Confidentiality in HIV Testing Remains Controversial

From the WebMD Archives

Nov. 10, 1999 (Chicago) -- If agencies that test for HIV have to name names, at-risk people may shy away from testing. On the other hand, being named may make no difference at all. Speakers in a panel here at the 127th annual meeting of the American Public Health Association shared studies whose findings yielded different results about the importance of confidentiality in HIV testing and treatment.

"Confidentiality has been controversial, and will continue to be in the future," moderator Richard R. Sun, MD, MPH, tells WebMD. "Some of the studies show that confidentiality can promote people's willingness to be tested; therefore, it leads to increased partner notification. Another study shows that the number of people being tested has not declined in a state that requires the reporting of names. Physicians need to be knowledgeable about HIV-related confidentiality issues in their states, because the liability issues vary with each state's confidentiality and reporting requirements." Sun is chief of the HIV/AIDS epidemiology branch of the California Department of Health Services in Sacramento.

"In our survey ... respondents who are at high risk [for HIV], and those who are HIV-positive, are more concerned about confidentiality than are low-risk respondents," Liza Solomon, DrPH, and director of AIDS administration for the Maryland Department of Health in Baltimore, tells WebMD. "With each level of lower confidentiality, fewer people were willing to be tested," she says.

Solomon and colleagues conducted telephone surveys of about 270 subjects. Among all participants, testing where no names are used, also called anonymous testing, was the option that was most likely to be accepted; 93% of low-risk and 89% of high-risk respondents expressed willingness to be tested under such circumstances. The testing option that required reporting of names to government agencies was the least favorable. Only 67% of low-risk and 64% of high-risk respondents accepted it.

However, does the elimination of names actually cause a decline in testing? Perhaps not, according to a study presented by Brian Castrucci, a PhD candidate in public health at Columbia University in New York. In a study of HIV testing patterns in North Carolina, he and colleagues found a decline of only 5% being tested between the year before and the year after the state dropped anonymous testing.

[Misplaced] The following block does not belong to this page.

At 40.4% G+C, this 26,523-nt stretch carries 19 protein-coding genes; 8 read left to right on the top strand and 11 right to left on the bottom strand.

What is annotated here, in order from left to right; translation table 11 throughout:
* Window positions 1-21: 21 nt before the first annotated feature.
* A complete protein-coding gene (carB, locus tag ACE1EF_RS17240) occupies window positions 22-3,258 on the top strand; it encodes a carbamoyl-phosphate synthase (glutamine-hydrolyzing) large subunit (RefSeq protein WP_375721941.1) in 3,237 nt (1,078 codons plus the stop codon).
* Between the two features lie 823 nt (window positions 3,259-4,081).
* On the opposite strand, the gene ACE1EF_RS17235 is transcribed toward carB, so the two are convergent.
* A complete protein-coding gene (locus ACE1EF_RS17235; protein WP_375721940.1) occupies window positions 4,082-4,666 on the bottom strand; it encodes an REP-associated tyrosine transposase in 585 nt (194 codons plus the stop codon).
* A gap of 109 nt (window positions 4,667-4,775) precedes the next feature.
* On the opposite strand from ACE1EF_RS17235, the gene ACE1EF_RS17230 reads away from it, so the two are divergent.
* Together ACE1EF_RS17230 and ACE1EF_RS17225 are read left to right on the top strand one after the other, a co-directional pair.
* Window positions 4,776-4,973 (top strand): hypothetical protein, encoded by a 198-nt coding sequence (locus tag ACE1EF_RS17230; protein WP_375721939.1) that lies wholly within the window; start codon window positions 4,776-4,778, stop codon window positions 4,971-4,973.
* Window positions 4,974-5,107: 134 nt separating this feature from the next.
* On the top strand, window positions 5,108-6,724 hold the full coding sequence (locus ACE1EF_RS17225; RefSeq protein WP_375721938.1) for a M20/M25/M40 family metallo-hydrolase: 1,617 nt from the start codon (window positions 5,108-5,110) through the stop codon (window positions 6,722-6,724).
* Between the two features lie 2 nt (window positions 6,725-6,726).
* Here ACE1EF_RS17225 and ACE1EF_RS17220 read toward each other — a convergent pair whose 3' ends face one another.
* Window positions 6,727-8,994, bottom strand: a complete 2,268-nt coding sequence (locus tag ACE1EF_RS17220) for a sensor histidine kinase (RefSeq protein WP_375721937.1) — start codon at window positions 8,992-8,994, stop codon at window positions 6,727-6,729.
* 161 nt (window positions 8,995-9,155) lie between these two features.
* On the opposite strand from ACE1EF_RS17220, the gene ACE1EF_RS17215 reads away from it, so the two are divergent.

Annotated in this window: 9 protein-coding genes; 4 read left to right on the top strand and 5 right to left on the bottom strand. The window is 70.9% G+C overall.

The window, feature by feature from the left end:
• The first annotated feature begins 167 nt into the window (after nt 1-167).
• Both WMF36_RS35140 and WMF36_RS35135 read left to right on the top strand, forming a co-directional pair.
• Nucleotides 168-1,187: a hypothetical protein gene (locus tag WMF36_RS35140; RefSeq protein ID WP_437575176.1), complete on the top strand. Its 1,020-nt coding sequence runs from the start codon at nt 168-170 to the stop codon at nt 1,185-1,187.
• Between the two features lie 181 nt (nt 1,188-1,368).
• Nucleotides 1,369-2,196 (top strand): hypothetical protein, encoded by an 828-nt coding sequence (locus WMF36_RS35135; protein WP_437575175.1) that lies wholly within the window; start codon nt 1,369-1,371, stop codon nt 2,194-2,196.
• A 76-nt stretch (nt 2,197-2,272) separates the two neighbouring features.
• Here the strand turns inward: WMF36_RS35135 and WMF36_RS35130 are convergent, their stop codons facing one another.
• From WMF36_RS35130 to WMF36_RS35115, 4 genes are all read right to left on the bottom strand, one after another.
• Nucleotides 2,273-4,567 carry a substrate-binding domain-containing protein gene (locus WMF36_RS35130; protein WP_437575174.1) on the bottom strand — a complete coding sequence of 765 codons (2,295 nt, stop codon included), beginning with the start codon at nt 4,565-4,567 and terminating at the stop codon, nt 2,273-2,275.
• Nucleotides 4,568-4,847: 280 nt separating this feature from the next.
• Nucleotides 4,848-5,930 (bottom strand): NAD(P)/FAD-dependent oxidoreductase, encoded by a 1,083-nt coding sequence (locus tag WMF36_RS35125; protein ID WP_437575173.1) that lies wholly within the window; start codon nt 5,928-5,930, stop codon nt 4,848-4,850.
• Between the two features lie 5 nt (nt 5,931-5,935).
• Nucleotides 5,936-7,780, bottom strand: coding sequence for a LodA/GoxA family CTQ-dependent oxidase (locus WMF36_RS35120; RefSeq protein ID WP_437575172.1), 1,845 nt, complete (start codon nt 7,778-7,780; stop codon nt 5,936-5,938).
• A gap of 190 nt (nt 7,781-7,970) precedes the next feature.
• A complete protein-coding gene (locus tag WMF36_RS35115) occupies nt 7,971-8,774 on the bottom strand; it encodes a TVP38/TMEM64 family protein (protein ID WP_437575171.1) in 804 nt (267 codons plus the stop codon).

Nevertheless, HIV-positive people express strong feelings about confidentiality and the violation of it, according to Trang Q. Nguyen, BS, project coordinator at the Center for Health Policy, Law, and Management at Duke University in Durham, N.C. In small focus groups of rural HIV patients, 13 of 15 said their providers had broken their confidentiality. In one case, the patient's children found out about the parent's HIV status on a playground from the child of a health care professional. Nguyen and her colleagues found that patients have a stricter definition of confidentiality than health care professionals. For example, patients consider physicians chatting in an elevator about a case to be a breach of confidentiality.

One way to follow HIV status and protect confidentiality is through so-called unique identifiers, by which a code is assigned to each person getting tested. However, some people even find the term "identifier" to be unacceptable, says Douglas A. Shehan, BS, senior research associate for HIV prevention services research at the University of Texas Southwestern Medical Center in Dallas. He and colleagues developed the term "Unique Testing Code" (UTC), which was received more favorably by patients undergoing HIV testing in a recent study. An example he cited of UTC would be using the second letters of a person's first, middle, and last names. UTC offers another advantage. "Combined with new testing technology to determine incident HIV infections, the UTC method offers a useful tool for monitoring infection trends," he says.